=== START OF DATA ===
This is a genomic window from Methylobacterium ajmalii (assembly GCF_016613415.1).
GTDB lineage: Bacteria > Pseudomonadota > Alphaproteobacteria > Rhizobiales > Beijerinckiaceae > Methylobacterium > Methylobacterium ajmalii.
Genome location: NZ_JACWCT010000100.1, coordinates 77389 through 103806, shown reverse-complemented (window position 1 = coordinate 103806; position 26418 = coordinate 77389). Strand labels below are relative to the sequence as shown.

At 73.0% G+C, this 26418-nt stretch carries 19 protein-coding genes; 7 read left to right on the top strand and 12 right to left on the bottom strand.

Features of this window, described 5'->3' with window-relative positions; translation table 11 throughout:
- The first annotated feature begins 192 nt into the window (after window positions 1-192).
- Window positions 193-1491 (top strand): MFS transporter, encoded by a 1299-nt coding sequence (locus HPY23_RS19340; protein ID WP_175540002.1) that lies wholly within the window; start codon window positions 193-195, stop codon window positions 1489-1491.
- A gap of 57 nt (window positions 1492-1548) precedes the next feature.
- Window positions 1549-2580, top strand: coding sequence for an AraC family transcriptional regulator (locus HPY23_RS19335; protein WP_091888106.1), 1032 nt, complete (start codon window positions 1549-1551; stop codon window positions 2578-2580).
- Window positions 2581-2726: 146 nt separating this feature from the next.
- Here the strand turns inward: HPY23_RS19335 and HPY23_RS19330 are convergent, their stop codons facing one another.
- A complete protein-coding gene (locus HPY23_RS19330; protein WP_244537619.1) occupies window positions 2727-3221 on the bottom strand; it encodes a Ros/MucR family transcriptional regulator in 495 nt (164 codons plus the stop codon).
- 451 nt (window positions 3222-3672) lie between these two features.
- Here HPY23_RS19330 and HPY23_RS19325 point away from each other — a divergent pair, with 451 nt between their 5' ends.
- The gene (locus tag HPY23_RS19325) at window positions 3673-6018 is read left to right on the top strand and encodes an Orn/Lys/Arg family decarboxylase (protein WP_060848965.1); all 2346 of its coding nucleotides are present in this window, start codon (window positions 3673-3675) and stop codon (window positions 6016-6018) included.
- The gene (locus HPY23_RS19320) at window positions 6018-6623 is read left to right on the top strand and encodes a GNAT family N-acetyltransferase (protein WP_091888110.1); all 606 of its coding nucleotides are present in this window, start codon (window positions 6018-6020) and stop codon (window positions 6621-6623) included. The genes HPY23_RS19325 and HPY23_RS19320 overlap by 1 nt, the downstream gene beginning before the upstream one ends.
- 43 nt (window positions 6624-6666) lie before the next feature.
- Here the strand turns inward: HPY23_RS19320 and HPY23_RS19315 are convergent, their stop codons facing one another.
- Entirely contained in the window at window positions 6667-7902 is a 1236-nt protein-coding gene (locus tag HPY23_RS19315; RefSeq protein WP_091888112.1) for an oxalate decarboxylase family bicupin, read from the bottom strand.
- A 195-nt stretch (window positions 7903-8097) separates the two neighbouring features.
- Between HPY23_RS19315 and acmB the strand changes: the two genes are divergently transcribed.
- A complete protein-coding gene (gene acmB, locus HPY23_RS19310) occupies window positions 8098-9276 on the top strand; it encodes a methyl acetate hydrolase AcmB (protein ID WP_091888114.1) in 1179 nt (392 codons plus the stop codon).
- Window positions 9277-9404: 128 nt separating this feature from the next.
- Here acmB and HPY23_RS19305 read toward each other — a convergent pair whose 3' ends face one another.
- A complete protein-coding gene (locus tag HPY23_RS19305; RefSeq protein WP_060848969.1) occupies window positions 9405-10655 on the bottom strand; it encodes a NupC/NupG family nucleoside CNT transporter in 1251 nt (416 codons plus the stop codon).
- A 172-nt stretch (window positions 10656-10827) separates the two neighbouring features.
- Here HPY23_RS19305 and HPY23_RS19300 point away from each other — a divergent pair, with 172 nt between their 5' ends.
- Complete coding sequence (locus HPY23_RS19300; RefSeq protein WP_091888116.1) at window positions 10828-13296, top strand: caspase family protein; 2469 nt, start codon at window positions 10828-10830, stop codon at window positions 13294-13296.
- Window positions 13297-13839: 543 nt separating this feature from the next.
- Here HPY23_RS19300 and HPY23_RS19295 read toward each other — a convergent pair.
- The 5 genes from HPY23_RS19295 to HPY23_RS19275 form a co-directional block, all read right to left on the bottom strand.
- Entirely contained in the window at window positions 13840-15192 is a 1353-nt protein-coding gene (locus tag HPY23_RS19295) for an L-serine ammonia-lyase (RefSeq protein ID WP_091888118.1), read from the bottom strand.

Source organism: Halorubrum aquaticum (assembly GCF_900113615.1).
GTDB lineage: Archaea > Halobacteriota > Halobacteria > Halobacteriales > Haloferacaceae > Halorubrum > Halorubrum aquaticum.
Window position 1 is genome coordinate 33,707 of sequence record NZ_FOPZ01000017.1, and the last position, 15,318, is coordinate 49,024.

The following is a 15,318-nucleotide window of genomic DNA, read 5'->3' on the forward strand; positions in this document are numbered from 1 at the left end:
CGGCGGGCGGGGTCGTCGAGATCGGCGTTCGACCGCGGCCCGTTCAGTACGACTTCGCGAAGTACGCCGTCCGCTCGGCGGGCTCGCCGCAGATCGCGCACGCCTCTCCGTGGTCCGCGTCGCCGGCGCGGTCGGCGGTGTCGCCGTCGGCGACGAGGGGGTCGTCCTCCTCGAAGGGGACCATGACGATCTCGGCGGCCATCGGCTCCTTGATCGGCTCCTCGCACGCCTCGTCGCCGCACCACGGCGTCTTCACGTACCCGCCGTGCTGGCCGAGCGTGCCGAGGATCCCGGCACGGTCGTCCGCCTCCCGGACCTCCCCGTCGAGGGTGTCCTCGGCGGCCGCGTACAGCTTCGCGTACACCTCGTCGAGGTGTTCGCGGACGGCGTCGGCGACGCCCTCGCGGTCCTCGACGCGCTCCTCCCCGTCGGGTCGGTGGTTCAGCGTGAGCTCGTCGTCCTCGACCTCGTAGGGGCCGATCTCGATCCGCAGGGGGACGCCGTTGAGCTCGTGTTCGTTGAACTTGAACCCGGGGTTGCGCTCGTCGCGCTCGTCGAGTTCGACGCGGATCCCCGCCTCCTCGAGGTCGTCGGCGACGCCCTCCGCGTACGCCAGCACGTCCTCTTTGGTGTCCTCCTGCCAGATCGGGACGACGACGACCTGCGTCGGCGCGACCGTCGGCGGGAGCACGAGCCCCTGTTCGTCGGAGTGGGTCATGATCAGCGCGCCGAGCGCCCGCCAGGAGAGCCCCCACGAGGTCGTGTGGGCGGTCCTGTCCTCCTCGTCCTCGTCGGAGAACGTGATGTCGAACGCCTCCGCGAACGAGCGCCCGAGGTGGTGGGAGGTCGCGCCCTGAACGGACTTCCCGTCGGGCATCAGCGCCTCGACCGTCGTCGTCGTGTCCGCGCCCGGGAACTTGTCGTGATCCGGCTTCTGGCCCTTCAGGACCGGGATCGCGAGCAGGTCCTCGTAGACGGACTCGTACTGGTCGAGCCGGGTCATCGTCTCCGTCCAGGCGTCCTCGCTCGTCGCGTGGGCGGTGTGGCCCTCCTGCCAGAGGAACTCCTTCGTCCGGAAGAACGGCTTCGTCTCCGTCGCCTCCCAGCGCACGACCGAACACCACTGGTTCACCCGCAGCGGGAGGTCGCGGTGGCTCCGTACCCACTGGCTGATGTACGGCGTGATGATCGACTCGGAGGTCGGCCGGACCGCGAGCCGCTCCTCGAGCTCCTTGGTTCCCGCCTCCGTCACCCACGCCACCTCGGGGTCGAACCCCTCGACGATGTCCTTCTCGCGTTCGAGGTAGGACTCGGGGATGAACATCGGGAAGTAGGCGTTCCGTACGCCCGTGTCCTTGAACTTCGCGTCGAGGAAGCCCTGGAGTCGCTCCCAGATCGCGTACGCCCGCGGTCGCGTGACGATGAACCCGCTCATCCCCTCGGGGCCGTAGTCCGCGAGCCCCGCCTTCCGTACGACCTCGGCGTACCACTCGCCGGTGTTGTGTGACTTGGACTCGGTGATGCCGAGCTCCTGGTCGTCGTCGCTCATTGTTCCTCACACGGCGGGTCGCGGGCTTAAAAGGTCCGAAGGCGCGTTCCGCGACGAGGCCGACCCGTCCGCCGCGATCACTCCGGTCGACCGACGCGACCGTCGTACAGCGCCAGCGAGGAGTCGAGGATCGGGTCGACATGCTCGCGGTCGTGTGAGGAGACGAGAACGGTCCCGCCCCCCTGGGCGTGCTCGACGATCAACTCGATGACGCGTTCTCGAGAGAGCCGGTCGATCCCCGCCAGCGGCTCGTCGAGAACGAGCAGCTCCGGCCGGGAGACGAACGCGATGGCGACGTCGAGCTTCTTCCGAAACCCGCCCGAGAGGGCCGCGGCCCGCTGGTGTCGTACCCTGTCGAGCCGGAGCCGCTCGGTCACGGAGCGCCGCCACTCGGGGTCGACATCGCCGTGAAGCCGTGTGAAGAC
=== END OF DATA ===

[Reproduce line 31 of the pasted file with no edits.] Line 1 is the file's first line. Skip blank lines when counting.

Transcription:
- The 5 genes from HPY23_RS19295 to HPY23_RS19275 form a co-directional block, all read right to left on the bottom strand.